Alex Teves treasured Marvel and DC comics with their Spider-Man and Batman icons, and he was at his best in high school when he wrote about the superhero genre in English class.
He revered the enduring themes of good versus evil, and he is remembered here, in the place where he grew into a man, as one of the good guys: a boy who inspired an "Alex Teves Day" at school, pursued a calling to heal both minds and bodies, and died at age 24 facing evil in the darkness of a crowded Colorado movie theater.
"If you want to describe Alex in one word, he was just good," says his father, Tom Teves. "He wasn't a standout in anything, but he cared about people."
It is the goodness of humanity that Teves wants the world to know and remember: the virtues of his son -- and the 11 others killed at a midnight premiere of the latest Batman movie, "The Dark Knight Rises," in a cinema in Aurora, Colorado.
That desire has taken shape as a crusade. In the midst of mourning his first born, Tom Teves has wrested purpose from his grief -- the Alex Teves Challenge, he calls it. He demands that the media stop naming and showing images of the gunmen in mass murders.
Publicity glorifies killers, he says, and the notoriety spurs others to commit the same barbarities just for attention.
Columbine. Virginia Tech. Tucson. And now Aurora.
Alex Teves had just completed his master's degree in psychological counseling. His father says he would have condemned the practice of focusing on the murderers.
Remember the victims, the heroic acts, Tom Teves exhorts.
Let good triumph over evil.
'A zest for life'
Alex Teves died shielding his girlfriend from the rain of bullets. His last act was more than just heroism.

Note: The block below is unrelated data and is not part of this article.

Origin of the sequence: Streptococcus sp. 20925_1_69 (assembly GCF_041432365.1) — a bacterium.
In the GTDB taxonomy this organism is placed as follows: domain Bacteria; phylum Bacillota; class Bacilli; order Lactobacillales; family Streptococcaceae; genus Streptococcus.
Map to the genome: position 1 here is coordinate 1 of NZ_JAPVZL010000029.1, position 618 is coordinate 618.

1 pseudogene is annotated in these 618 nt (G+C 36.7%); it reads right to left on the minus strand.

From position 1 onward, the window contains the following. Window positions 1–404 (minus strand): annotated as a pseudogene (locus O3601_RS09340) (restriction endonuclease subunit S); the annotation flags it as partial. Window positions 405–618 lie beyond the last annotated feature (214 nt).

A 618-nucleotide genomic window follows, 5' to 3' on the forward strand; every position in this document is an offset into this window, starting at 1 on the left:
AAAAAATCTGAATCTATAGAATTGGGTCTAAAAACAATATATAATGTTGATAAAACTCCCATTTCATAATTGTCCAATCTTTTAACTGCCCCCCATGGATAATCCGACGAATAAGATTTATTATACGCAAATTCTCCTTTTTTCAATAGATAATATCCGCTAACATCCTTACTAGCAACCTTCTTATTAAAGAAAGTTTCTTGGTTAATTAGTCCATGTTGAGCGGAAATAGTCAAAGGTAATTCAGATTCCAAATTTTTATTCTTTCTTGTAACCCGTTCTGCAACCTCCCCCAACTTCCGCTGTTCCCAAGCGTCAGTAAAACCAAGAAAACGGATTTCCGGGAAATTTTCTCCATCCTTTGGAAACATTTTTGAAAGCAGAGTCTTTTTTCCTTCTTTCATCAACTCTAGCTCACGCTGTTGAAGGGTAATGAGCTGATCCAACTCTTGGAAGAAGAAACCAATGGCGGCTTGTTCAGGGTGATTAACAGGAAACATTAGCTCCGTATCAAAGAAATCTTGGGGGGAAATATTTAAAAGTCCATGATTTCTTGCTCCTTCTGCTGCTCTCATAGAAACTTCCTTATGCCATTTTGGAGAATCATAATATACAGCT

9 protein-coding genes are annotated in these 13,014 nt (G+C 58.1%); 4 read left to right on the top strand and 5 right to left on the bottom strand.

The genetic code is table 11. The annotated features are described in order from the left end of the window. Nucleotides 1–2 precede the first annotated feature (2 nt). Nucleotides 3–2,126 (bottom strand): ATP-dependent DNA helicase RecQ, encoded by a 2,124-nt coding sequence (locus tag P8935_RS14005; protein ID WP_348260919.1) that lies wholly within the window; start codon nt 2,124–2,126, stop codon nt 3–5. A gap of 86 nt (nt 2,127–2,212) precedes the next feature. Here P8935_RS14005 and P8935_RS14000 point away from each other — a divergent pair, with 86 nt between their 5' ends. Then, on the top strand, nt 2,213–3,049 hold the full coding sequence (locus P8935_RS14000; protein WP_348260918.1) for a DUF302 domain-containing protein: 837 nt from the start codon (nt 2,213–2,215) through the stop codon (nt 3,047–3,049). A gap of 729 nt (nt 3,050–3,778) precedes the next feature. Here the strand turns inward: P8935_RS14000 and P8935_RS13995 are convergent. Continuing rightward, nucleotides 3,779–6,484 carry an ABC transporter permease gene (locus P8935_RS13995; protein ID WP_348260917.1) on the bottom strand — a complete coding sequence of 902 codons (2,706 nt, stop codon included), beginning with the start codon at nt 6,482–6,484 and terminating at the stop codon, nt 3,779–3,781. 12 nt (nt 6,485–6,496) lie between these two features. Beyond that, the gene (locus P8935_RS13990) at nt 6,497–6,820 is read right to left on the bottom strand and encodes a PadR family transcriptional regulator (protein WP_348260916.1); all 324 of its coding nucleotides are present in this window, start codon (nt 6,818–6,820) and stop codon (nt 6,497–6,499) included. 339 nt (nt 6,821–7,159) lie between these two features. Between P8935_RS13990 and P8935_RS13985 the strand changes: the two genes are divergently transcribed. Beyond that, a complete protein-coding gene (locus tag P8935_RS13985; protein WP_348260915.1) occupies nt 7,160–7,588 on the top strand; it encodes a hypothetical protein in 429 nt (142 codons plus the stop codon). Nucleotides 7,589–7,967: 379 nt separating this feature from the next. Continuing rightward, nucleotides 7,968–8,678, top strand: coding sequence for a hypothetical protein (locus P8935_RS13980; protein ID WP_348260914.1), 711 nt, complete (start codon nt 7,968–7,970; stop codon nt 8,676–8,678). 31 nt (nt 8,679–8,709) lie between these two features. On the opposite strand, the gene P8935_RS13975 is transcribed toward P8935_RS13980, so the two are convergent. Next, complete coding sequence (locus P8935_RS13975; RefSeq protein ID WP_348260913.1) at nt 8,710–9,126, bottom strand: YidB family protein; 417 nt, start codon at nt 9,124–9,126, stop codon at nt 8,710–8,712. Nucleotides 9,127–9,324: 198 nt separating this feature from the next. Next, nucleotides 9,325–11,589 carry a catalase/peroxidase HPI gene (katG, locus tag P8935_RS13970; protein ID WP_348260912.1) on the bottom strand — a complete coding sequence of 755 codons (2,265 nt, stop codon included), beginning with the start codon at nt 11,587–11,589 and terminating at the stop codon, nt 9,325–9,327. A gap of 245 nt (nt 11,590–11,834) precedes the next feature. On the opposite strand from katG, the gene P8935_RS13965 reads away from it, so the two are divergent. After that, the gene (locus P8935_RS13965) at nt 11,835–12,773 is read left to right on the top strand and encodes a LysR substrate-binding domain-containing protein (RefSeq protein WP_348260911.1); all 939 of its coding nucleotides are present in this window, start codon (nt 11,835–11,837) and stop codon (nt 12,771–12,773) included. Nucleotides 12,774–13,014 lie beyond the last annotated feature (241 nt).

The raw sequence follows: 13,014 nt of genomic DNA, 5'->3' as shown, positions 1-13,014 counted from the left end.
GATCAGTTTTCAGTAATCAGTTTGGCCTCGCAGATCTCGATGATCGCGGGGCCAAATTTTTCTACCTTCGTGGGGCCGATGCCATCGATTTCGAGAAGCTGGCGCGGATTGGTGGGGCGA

It attested to his nature to help humankind.
Fresh out of the University of Denver with his master's degree, he was readying to seek another degree, a bachelor's in physical therapy at the University of Colorado at Boulder.
He chose this long path because he wanted to heal the whole person, his family says.
Tom Teves is deeply satisfied that the oldest of the couple's three children, all sons, came to know himself so well.
"He told me one day, 'I'm not going to do what you do -- because it's business,'" says Teves, an executive for a corporate services firm.
Alex said he didn't have it in him to order people around. "And it was my proudest moment. He knew what he wanted to do," the father adds.
Alex's mother, Caren, recalls his ever-present smile and appetite for life.
"He loved food. He loved to travel. He loved to explore new things. He just had a zest for life. He just wanted to experience everything he could.
"I'm glad he did as much as he could in the time he had here."
He met his girlfriend in graduate school, and Alex planned to marry her once he finished his studies, the mother says.
In the elegantly designed Phoenix community of Ahwatukee, where the boulevards are desert-landscaped with saguaro cacti and palo verde trees, Alex was such an ordinary guy of irrepressible cheer that he was celebrated for it by his classmates at Desert Vista High School, a high-performing public school opened in 1996 that sends graduates to the Ivy League.
Every day, he wore a crisp, white T-shirt, blue jeans and loafers to school; he just wasn't into materialism and liked to think of the more important things, his mother said. By his senior year, his AP statistics classmates -- and then the entire class of 2006 -- decided to hold a day in his honor. Everyone came to school dressed like him.
And now, says his mother, friends and supporters of those slain in the movie theater massacre held a memorial service in Denver with an Alex Teves dress code, and friends in Hawaii told the family they were planning a similarly attired service.